The British government has no
indication of "serious instability" in Saudi Arabia, Foreign
Secretary William Hague said on Wednesday.
Asked how confident he was about Saudi Arabia's longer term
stability, Hague told a parliamentary committee: "It is hard to
foresee ... what happens in any of the nations of the Middle
"They are all introducing various degrees of reforms or
various degrees of improvements to the lives of their own
populations as a response to what has happened," he said.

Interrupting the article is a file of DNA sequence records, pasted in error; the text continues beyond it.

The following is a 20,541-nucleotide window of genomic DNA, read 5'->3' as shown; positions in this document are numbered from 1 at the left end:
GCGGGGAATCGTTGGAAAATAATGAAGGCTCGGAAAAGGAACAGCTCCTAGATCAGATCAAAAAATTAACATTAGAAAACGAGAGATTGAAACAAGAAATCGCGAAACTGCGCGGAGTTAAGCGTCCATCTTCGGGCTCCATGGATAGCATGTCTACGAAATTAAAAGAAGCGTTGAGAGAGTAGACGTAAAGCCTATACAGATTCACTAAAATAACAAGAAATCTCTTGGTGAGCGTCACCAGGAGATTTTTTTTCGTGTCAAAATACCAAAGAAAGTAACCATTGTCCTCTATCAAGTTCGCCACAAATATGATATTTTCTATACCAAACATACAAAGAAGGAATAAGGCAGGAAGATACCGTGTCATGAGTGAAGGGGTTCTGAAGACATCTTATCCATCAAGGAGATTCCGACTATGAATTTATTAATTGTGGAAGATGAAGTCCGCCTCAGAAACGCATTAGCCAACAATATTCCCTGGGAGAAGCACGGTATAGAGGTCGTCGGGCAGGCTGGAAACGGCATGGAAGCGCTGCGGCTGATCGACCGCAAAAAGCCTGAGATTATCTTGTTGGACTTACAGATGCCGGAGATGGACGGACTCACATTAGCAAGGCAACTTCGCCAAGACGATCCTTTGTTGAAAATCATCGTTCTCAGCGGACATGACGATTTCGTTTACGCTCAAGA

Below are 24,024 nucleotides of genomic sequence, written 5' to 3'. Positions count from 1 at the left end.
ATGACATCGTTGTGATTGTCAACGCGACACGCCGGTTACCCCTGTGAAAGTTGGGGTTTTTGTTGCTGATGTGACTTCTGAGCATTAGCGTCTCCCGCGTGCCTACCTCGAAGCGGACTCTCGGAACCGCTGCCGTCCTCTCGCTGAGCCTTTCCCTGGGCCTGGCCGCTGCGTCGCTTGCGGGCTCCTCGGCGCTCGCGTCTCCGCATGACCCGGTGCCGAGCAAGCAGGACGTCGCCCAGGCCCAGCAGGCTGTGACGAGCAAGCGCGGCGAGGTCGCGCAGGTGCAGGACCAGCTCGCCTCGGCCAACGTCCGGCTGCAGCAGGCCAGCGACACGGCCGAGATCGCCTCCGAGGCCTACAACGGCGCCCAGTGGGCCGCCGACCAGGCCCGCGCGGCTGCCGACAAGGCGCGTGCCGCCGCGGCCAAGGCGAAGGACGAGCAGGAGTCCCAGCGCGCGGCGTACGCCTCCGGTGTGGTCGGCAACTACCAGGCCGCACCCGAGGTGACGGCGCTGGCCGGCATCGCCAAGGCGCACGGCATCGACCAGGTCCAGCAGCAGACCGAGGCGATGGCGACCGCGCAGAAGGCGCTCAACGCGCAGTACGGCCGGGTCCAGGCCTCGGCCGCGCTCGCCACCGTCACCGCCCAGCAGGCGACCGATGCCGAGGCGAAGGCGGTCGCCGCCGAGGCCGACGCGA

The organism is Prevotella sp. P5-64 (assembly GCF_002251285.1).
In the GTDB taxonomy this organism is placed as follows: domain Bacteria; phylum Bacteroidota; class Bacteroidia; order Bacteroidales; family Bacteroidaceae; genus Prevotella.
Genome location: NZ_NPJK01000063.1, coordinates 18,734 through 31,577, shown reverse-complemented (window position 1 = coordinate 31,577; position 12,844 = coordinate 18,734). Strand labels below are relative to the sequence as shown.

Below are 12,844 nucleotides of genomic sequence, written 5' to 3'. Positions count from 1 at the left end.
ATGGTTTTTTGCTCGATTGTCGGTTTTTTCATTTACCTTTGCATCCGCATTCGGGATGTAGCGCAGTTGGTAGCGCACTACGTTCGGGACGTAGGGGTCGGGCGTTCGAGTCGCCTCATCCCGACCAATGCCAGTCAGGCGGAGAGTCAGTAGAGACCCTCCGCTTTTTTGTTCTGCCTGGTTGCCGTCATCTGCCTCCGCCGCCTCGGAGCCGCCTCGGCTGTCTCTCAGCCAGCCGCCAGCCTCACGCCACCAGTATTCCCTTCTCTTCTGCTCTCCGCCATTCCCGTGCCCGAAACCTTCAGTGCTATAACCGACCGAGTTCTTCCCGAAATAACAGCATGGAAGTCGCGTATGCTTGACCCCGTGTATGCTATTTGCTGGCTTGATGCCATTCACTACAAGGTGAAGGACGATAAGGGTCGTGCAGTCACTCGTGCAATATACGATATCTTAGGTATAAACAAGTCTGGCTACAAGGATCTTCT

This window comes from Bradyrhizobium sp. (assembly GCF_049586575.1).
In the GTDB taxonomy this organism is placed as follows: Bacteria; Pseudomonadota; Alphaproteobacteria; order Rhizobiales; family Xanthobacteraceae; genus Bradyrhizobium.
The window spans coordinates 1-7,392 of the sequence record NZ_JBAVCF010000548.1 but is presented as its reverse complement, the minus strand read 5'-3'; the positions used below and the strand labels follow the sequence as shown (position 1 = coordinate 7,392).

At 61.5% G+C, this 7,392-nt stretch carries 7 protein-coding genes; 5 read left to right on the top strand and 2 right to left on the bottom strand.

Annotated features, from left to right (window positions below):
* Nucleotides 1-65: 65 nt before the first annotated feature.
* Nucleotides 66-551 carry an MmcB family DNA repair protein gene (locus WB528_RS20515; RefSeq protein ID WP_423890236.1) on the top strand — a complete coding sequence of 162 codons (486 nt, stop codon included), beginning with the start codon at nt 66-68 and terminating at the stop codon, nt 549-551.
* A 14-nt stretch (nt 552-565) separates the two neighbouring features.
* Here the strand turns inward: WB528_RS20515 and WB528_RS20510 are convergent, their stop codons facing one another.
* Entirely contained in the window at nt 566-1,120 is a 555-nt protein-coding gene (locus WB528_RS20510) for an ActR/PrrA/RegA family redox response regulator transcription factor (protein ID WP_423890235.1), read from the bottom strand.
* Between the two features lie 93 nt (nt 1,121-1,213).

"We have no indications of serious instability at the moment
in Saudi Arabia. There have been some demonstrations," he said.
Last month, King Abdullah unveiled handouts worth an estimated $37bn to ease social pressures.
Saudi Arabia, a US ally, has escaped
protests like those across the Arab world, but some dissent has built
up as unrest has spread in neighboring Yemen, Bahrain, Jordan and Oman.
activists had slated March 11 as the first day for mass protests around
the country in favor of democratic government and a constitutional
rather than absolute monarchy.
a religious ruling banning demonstrations and a heavy police crackdown
appeared to have intimidated most potential protesters.
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